Singapore’s stock market recorded 2,947 points at the end of June 2008 which decreased to 1,699 points at March end 2009. Also, lending in Asian Currency Units contracted by 16% and the ratio of NPAs increased to 2.5% in the second quarter of 2009 from 1.5% in the fourth quarter of 2008.
Singapore’s economy weathered the financial crisis better than most of the countries with its government’s support. The government had implemented many policies and announced packages to retrieve the country’s economy.
● Pandemic Crisis: COVID-19
The Covid-19 pandemic has caused serious disturbances to global economic activities and its impact on Singapore’s economy has also been severe. Its image as a major manufacturing and prospering technology hub has come to a halt.
It was one of the first countries to discover Covid-19 cases, which started taking preventive measures such as lockdowns, limited movements and entry bans from the end of January and as a result the businesses were forced to shut.
Singapore’s economy shrank by 13.2% year on year in the second quarter of 2020 and the GDP growth rate for the year has been projected to be -7% to -5%. Since two consecutive quarters have reported contraction, Singapore has technically slipped into recession.
Singapore’s currency fell by 0.2% to S$ 1,393 against US$ on July 15th and the ST Index declined by 1% on the same date.
Due to partial lockdown and very limited movements, sales in the country declined by 52.1% in May from the previous year. Sectors like manufacturing and wholesale trade have been impacted because of supply chain disruptions. Tourism related sectors such as air transport, accommodations have also been affected severely as travel has been restricted to control the spread of Corona Virus.
However, there are bright points also in the economy, the demand for online sales and services rose and the supermarket sales and convenience store sales expanded by 56.1% and 9.1% respectively. Also, country’s financial sector grew by 5.9% till the second quarter.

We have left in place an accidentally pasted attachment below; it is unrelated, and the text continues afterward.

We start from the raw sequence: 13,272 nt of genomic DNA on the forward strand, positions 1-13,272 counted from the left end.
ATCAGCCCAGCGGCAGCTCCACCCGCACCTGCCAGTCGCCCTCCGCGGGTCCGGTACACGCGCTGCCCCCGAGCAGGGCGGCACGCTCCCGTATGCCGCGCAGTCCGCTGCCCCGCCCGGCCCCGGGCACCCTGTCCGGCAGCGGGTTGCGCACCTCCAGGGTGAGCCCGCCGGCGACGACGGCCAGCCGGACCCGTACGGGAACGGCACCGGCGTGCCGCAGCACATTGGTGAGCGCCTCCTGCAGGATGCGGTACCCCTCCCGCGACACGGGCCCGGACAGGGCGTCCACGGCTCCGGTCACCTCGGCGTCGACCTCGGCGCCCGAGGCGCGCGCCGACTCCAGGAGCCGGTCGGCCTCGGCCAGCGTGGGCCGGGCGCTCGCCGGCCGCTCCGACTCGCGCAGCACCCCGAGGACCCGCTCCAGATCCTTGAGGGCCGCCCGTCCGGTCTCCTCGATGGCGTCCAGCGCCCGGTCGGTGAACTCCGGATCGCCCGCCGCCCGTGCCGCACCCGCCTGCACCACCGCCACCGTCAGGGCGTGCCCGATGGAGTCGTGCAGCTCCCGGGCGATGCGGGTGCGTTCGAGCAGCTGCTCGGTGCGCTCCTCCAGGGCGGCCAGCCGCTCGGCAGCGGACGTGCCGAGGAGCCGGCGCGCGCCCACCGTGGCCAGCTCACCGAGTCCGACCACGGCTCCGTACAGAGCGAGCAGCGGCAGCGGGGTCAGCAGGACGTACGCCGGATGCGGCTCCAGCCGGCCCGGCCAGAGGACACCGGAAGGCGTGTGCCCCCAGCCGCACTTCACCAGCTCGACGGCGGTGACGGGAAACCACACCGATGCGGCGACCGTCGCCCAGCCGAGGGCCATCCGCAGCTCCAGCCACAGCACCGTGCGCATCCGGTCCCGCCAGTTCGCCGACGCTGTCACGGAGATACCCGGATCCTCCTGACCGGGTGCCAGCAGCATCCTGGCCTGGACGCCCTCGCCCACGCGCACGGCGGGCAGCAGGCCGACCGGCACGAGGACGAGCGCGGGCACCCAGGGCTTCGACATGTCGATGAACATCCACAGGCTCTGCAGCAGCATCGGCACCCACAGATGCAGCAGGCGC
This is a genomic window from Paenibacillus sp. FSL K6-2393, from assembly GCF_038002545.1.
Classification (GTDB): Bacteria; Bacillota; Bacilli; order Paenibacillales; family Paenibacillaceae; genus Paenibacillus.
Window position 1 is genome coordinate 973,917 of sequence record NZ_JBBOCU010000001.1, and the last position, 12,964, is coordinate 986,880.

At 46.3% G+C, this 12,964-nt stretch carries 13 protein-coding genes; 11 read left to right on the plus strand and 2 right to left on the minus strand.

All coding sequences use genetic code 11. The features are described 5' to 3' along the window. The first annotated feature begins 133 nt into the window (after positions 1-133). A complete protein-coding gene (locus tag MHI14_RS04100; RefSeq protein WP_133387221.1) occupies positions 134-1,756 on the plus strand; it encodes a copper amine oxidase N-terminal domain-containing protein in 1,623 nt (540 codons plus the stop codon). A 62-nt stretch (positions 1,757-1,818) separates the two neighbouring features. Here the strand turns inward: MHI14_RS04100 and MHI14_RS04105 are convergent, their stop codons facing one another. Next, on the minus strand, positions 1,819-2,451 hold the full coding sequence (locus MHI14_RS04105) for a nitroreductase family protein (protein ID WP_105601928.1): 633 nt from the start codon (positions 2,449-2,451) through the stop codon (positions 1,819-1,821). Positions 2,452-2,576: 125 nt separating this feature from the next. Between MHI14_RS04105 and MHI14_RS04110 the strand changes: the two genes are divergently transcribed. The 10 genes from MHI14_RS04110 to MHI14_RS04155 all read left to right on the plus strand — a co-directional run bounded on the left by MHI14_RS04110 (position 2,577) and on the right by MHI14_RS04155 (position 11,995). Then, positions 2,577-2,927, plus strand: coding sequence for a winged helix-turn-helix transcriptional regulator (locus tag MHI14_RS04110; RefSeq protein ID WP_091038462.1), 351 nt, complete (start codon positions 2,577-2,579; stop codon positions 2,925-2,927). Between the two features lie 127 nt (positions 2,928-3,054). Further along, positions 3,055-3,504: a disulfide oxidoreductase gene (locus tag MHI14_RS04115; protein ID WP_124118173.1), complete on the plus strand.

Though Singapore’s government has taken many measures to combat this situation, the future of Singapore’s economy now depends upon how safely they operate as the Covid-19 situation remains unstable. No one knows when the pandemic will be over so we will have to learn to live in the new normal.
Singapore has developed itself to be a central home of finance, business, and trade in the whole of South east Asia despite being affected by so many crises and having no natural resources of its own.
The credits for its development can be given to the first Prime Minister of Singapore (after its independence from Malaysia in 1965), Mr. Lee Kuan Yee. He took right decisions for the country and used what the country had at that time in their favour rather than bawling over things it did not have.
Overall, the economy is in a quite stable position excluding the Covid-19 effects. However, it may still face growing challenges as no country is ideal.
Singapore’s population is aging because of which economic growth rate has been hindered and the aging population has also impacted the productivity and availability of workforce in the country. Despite government’s efforts, population growth in the country has not increased. So, to overcome this challenge, the government should have liberal immigration policies and adopt more policies to attract young talents from other countries.
Singapore is very vulnerable to activities of other countries as it is an export-oriented country. Any disruptions in those countries impact Singapore’s economy severely, like in the case of Asian Financial Crisis of 1997. High dependency on others is not commendable for an economy, so the country should take measures to become self-sufficient and generate domestic demands.